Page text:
WOLVERINE RESEARCH: THANKS FOR YOUR INTEREST IN VOLUNTEERING AND AN UPDATE

July 15, 2011

Dear Wolverine Watch Volunteers:

Thank you for your interest in volunteering for Wolverine Watch this winter.  We had limited volunteer positions and were unable to use your generous offer of assistance.  However, now that the wolverine survey season for 2010/2011 has been completed we wanted to share some of our experiences and results with you.

Our first sampling season was a success!  This winter, our small research team was able to set up a total of 48 hair trap sites in Banff, Yoho, and Kootenay National Parks and in the Columbia Valley near Golden, British Columbia.  The total distance travelled by our team was over 2000kms during the four-month period.

The start of the season was challenging.  We skied up the long Rocky Mountain valley bottoms, crossed over vast frozen lakes, and peaked over high mountain passes.  In sun and storms we carried heavy packs across deep hollow snow-packs enduring brutally cold temperatures dropping to below 30 degrees Celsius.

As the winter progressed our hardiness improved in sync with the stabilizing snow pack and the warming weather.  All season we kept warm with laughter and the exiting hopes of finding wolverine, knowing that the wolverine was now in its winter element.  Tracks began to move across the landscape as far as the eye could see – and straight to our bait sites!!

Absence of the carcass we had hung a month before and long dark-coloured guard hairs intertwined between the barbs that had been wrapped around the trunk of the tree were good indications that a wolverine has visited the site.  And our camera images provided proof of our assumptions.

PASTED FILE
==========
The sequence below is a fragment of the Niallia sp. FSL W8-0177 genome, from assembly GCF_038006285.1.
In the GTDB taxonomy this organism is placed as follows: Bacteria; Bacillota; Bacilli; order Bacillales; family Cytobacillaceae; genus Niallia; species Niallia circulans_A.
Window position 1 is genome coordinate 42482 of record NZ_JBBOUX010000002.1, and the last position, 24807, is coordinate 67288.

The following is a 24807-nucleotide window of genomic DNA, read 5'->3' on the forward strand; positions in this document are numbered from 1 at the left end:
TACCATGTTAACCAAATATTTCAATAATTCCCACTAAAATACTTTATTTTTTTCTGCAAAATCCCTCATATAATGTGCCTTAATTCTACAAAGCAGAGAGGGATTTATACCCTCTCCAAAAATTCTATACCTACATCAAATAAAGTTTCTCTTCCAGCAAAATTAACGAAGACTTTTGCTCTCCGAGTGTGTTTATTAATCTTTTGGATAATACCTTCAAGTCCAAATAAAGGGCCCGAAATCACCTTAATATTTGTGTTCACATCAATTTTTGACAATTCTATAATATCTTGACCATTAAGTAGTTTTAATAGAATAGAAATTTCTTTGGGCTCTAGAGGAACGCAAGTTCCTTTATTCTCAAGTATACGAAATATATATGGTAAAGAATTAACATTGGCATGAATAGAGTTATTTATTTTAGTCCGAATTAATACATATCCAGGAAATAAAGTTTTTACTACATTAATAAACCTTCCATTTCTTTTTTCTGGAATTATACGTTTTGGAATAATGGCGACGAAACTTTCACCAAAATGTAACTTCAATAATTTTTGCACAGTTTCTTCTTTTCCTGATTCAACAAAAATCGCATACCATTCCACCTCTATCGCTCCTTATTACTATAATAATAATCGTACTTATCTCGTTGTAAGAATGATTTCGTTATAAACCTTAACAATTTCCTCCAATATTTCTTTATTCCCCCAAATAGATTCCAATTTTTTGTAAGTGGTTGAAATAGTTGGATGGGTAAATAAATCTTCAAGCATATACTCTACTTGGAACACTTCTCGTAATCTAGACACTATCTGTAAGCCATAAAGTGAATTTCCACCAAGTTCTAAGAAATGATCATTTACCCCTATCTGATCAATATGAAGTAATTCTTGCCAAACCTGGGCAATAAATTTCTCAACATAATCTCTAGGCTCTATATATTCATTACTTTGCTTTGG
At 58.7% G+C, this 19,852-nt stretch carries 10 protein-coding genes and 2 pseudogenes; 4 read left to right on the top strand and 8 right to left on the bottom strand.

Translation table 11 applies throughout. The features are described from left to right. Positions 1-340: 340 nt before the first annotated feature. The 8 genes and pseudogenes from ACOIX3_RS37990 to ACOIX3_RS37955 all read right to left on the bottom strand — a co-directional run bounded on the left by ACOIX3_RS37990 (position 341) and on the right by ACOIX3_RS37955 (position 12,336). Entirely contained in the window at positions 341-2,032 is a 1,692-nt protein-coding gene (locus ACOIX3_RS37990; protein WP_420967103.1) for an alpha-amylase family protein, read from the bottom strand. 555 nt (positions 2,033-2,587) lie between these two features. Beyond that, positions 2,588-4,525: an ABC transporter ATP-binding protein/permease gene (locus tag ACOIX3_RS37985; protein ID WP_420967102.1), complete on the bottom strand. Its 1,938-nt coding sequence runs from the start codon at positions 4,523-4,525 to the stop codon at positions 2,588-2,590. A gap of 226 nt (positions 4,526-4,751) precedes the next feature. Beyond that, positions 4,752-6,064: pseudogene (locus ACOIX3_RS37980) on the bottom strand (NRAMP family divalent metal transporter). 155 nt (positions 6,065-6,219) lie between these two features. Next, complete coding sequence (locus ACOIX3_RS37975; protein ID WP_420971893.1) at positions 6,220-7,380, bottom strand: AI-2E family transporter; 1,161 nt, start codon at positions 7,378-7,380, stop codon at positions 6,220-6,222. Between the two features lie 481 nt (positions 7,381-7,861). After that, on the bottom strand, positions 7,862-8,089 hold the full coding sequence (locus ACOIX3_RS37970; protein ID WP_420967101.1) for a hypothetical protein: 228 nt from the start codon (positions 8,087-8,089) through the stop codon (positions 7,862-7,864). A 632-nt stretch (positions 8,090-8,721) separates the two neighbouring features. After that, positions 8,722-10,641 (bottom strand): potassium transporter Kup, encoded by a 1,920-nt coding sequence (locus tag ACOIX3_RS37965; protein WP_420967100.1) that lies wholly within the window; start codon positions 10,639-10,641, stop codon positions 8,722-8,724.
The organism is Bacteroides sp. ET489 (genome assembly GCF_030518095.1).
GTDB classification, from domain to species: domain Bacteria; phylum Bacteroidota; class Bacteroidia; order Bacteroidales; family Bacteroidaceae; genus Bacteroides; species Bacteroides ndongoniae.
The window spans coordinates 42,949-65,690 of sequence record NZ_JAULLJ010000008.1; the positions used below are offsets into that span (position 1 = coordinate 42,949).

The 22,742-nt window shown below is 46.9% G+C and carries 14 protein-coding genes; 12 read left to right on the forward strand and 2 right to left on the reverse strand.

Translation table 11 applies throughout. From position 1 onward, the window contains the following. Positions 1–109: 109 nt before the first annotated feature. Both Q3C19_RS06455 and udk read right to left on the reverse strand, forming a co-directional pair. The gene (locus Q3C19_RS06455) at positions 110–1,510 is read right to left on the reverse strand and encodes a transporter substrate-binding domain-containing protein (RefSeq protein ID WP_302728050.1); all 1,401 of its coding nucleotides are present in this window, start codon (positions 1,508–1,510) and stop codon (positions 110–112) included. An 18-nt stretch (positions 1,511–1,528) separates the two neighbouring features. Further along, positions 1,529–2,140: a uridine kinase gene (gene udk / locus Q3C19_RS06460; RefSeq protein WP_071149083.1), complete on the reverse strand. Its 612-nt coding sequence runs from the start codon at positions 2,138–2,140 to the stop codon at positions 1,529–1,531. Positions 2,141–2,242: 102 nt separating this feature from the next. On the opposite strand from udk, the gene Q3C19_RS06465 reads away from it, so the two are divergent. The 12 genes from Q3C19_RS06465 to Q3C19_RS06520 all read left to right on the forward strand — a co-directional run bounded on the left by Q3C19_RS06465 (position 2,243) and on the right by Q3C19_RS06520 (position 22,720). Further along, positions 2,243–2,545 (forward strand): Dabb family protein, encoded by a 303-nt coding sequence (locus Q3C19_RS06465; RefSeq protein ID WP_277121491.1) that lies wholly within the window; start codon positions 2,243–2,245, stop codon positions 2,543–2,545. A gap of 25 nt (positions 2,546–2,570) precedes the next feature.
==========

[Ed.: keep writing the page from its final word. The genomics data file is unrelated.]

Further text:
Wolverine_image_blog-286x300The visitation rate to the hair trap sites increased during the three sampling sessions.  Session one had a percent visitation rate of 36% (17 of 47 sites), 71% of the sites (34 of 48 sites) were visited in session two, while 81% (38 of 47 sites) of the sites were visited by wolverine during the third and final session.

Quick Results:

  • 85% of the total sites were visited (41 out of 48 sites) at least once during the winter.
  • 91% of the national parks sites (39 out of 43 sites) were visited at least once during the winter.
  • Of the 41 sites visited by wolverines, 7 (17%) were visited only one time, 19 (46%) were visited twice, and 15 (37%) sites were visited all three sampling sessions.

Wolverine_image_blog_2-225x300More than 850 hair samples were collected during the three sampling sessions.  Not all samples were from wolverines since we collected all hair samples found at the hair traps. We expect to have results back from the genetics lab in the fall. Our team has already begun a pool to determine who can guess how many different wolverines were out there visiting our traps this winter!

We apologize that we were not able to have your participation this year but the wolverine project will be conducting another field season during the winter of 2012/2013 and we would love to have your help!

Please visit: http://www.youtube.com/user/highwaywilding to view and share five short videos about the research project. The videos discuss the need for this research, give you a real sense as to what the field work entails and showcases some of the animals that visited our sites this winter.  Also, please continue to check out our website atwww.wolverinewatch.org.

 Sincerely,

Nikki Heim

On behalf of the wolverine team: Tony Clevenger, Ben Dorsey, Barb Bertch, Jen Reimer, and Alex Taylor.